What sets this app apart from the competition is the feature ‘channels’. In practice, this means that public or private people have their own ‘feed’ where they can post photos and videos. Thus, Ukrainian President Volodymyr Zelensky has a channel on Telegram where he publishes his announcements, videos and photos from destroyed cities in Ukraine. The ‘UkraineNOW’ channel serves as an effective means of communication and information. This channel, which has a million followers, also shares video posts and photos but also warns of bombings in various cities.

Telegram is not a foreign medium to Zelensky (TIME). He used it as early as 2019 in his presidential campaign to organize and gather volunteers, and he often published exclusive information on it. When the war broke out, he could rely on existing infrastructure and followers and use his channel to recruit online volunteers and foreign fighters.

UkraineNOW is the existing channel of the Ukrainian government which was initially used to inform the public about the COVID-19 epidemic – now the same official channel where citizens have read information about the pandemic 24 hours a day, seven days a week for the past two years, informs them about everything related to the war conflict.

A real social network

Borak points out another reason why Telegram is so popular, “and that is that many people who have a large number of followers, whether they are influencers or public figures, have switched to that platform and their followers have followed them. It should be borne in mind that Telegram is no longer just an application for sending messages like WhatsApp. Over the years, it has become a real social network. People use it to subscribe to official accounts (channels) that interest them or gather in private or public groups that sometimes have thousands of members. New data from Brand Analytics from May shows, for example, that the number of owners of official accounts has increased by 23 percent in the last three months”, the journalist points out.

However, due to a lack of content moderation, communication applications like Telegram have become a central place for spreading conspiracy theories like QAnon as well as other extreme-right groups promoting right-wing ideas (Guardian, Politico) but also propaganda content.

Telegram easily capitalizes on any problems on other social networks, so during one crash of Facebook in November last year, it gained 70 million users in just one day (Guardian), and user number jumped even when WhatsApp changed its privacy policy.

Propaganda, but also dissonant tones

Three years ago, numerous ISIS groups began to disappear from this application (BBC, Europol), which they used for years to spread their ideas and radicalize potential membership.

However, the end of ISIS on Telegram did not mean the end of the problem for that application. Thus, after the attack in Christchurch, extreme right-wing groups accepted Telegram as their main application (Washington Post). Laissez faire approach to content moderation and specific historical circumstances such as a pandemic or, in this case, a war conflict, further contribute to polarization in the digital world and the spread of extremist content on Telegram.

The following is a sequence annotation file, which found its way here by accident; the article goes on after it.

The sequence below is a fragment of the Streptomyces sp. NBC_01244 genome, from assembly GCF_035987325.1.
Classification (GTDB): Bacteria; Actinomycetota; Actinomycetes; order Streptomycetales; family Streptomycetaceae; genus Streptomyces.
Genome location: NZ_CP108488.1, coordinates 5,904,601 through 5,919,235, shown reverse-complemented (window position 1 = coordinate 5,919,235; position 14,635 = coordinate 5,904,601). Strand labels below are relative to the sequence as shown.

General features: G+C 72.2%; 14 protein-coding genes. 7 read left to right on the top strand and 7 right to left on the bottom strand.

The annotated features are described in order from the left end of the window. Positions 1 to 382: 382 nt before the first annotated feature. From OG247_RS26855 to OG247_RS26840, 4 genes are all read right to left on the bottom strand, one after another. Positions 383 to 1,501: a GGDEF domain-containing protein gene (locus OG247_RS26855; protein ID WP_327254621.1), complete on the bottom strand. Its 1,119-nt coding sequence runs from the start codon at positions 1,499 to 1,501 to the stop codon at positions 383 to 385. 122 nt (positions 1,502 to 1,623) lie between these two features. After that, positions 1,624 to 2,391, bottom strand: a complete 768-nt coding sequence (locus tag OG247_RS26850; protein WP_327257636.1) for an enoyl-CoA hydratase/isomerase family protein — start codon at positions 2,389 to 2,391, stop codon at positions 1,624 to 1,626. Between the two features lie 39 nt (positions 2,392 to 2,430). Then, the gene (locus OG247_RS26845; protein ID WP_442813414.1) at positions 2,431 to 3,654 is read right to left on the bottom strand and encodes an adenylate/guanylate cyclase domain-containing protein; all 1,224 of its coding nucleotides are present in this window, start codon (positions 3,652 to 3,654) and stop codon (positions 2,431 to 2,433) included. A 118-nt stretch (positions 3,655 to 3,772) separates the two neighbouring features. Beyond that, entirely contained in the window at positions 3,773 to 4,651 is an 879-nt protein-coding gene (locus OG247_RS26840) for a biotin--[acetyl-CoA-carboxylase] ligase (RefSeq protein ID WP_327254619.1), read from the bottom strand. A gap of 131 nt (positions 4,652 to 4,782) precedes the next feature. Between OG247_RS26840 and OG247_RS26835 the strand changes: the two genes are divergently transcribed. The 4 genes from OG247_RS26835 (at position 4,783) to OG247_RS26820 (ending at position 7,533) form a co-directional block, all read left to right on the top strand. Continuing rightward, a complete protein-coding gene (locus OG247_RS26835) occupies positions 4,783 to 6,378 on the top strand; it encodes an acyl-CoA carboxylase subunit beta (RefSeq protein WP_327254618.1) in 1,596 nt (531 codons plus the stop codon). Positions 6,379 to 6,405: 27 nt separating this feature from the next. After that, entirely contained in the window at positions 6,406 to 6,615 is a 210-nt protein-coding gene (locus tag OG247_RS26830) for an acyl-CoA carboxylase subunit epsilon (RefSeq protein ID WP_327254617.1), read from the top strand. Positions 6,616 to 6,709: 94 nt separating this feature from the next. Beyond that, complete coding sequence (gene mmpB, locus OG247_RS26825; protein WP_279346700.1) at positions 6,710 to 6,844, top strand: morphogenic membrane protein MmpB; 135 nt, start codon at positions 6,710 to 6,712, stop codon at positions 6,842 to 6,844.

In Germany, for example, during a pandemic, figures in far-right groups and channels exploded (Wired). Before the pandemic, right-wing ‘big guys’ had about 40,000 followers; now those numbers are at about 200,000.

Telegram was also used extensively during numerous protests, such as those in Belarus, Iran and Hong Kong. Although during the Hong Kong protests, protesters were allowed to hide their cell phone numbers from the authorities (Reuters), Telegram is also a hotbed of disinformation and misinformation, including those about the current Russian-Ukrainian conflict.

Durov himself recognized this problem, so a few days after the Russian invasion of Ukraine, he said that the channels on that application were becoming a source of unverified information and that he did not want the application to be used as a tool that could deepen the conflict (Reuters).

Telegram is used by many pro-Kremlin propagandists, but on the other hand, there are many journalists, other independent observers, as well as ordinary users. Various bots spread misinformation, often posing as fake “war correspondents”. On March 6, the Russian government’s official Telegram channel announced that “government agencies are recommended to make accounts on Telegram and VK”. The Ukrainian government, on the other hand, recognizing the danger posed by Russian bots and accounts, published a list of accounts that spread disinformation and characterized it as “information terrorism.”

Telegram is also used by hackers who often take advantage of security vulnerabilities. Thus The Conversation reports that one study showed that the number of Telegram channels and groups shared on dark web cybercrime and hacking forums increased from 172,035 in 2020 to more than one million in 2021.

It has also become one of the key tools for Russians who are cut off in their homeland from a ‘reality’ that differs from the narrative of the Russian government.

“As with all social networks, you will also find a lot of misinformation and fake news on Telegram. Despite the fact that misinformation still exists on both Facebook and Twitter, these two social networks are much larger and better known and in recent years have been under great pressure from the public and regulators to reduce misinformation”.

“Just remember what it looked like during the pandemic. Telegram is just beginning to gain in popularity, and it is normal that the presence of misinformation on that platform has attracted less attention. That is likely to change in the future. Telegram used to be an application for people who wanted to organize to protest against the government, and now the Russian government itself is using the platform to spread its messages and its propaganda”, Borak concluded.